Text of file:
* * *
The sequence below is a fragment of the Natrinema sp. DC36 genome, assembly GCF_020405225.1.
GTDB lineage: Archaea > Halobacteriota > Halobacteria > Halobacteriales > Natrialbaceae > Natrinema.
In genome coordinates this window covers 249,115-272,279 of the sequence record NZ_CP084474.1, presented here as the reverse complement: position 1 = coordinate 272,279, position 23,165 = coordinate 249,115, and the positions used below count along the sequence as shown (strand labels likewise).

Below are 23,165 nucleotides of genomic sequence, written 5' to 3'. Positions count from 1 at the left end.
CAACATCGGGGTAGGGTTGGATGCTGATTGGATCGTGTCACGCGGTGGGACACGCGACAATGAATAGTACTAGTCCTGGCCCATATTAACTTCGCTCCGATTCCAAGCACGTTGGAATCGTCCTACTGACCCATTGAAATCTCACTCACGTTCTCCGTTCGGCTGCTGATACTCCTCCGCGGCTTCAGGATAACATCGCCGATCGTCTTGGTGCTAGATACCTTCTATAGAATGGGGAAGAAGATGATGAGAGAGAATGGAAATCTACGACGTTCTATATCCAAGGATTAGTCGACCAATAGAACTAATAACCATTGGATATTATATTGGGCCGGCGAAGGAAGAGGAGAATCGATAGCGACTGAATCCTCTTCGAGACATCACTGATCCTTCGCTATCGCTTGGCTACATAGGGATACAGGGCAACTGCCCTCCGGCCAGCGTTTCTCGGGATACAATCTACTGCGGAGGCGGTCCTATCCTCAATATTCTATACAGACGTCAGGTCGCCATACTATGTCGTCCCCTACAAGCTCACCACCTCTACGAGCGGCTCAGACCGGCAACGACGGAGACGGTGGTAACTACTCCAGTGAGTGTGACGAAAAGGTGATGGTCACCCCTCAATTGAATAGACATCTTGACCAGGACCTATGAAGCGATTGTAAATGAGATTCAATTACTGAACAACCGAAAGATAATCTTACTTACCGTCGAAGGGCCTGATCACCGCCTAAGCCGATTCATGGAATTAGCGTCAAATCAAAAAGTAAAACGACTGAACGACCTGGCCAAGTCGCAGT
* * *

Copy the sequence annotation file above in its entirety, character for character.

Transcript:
The sequence below is a fragment of the Natrinema sp. DC36 genome, assembly GCF_020405225.1.
GTDB lineage: Archaea > Halobacteriota > Halobacteria > Halobacteriales > Natrialbaceae > Natrinema.
In genome coordinates this window covers 249,115-272,279 of the sequence record NZ_CP084474.1, presented here as the reverse complement: position 1 = coordinate 272,279, position 23,165 = coordinate 249,115, and the positions used below count along the sequence as shown (strand labels likewise).

Below are 23,165 nucleotides of genomic sequence, written 5' to 3'. Positions count from 1 at the left end.
CAACATCGGGGTAGGGTTGGATGCTGATTGGATCGTGTCACGCGGTGGGACACGCGACAATGAATAGTACTAGTCCTGGCCCATATTAACTTCGCTCCGATTCCAAGCACGTTGGAATCGTCCTACTGACCCATTGAAATCTCACTCACGTTCTCCGTTCGGCTGCTGATACTCCTCCGCGGCTTCAGGATAACATCGCCGATCGTCTTGGTGCTAGATACCTTCTATAGAATGGGGAAGAAGATGATGAGAGAGAATGGAAATCTACGACGTTCTATATCCAAGGATTAGTCGACCAATAGAACTAATAACCATTGGATATTATATTGGGCCGGCGAAGGAAGAGGAGAATCGATAGCGACTGAATCCTCTTCGAGACATCACTGATCCTTCGCTATCGCTTGGCTACATAGGGATACAGGGCAACTGCCCTCCGGCCAGCGTTTCTCGGGATACAATCTACTGCGGAGGCGGTCCTATCCTCAATATTCTATACAGACGTCAGGTCGCCATACTATGTCGTCCCCTACAAGCTCACCACCTCTACGAGCGGCTCAGACCGGCAACGACGGAGACGGTGGTAACTACTCCAGTGAGTGTGACGAAAAGGTGATGGTCACCCCTCAATTGAATAGACATCTTGACCAGGACCTATGAAGCGATTGTAAATGAGATTCAATTACTGAACAACCGAAAGATAATCTTACTTACCGTCGAAGGGCCTGATCACCGCCTAAGCCGATTCATGGAATTAGCGTCAAATCAAAAAGTAAAACGACTGAACGACCTGGCCAAGTCGCAGT